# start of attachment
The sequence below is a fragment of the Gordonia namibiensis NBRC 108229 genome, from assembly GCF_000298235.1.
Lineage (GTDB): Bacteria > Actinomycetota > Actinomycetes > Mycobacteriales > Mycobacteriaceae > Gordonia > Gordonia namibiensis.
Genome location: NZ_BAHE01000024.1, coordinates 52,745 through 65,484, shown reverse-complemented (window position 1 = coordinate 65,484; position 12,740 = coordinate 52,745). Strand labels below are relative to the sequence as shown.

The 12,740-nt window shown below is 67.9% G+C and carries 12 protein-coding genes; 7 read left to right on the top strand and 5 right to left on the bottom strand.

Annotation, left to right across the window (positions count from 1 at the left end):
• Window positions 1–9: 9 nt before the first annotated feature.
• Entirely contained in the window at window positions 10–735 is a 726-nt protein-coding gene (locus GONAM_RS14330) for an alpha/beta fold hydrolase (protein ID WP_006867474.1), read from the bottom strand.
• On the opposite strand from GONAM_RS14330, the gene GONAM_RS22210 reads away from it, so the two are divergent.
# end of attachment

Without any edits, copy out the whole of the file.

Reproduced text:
The sequence below is a fragment of the Gordonia namibiensis NBRC 108229 genome, from assembly GCF_000298235.1.
Lineage (GTDB): Bacteria > Actinomycetota > Actinomycetes > Mycobacteriales > Mycobacteriaceae > Gordonia > Gordonia namibiensis.
Genome location: NZ_BAHE01000024.1, coordinates 52,745 through 65,484, shown reverse-complemented (window position 1 = coordinate 65,484; position 12,740 = coordinate 52,745). Strand labels below are relative to the sequence as shown.

The 12,740-nt window shown below is 67.9% G+C and carries 12 protein-coding genes; 7 read left to right on the top strand and 5 right to left on the bottom strand.

Annotation, left to right across the window (positions count from 1 at the left end):
• Window positions 1–9: 9 nt before the first annotated feature.
• Entirely contained in the window at window positions 10–735 is a 726-nt protein-coding gene (locus GONAM_RS14330) for an alpha/beta fold hydrolase (protein ID WP_006867474.1), read from the bottom strand.
• On the opposite strand from GONAM_RS14330, the gene GONAM_RS22210 reads away from it, so the two are divergent.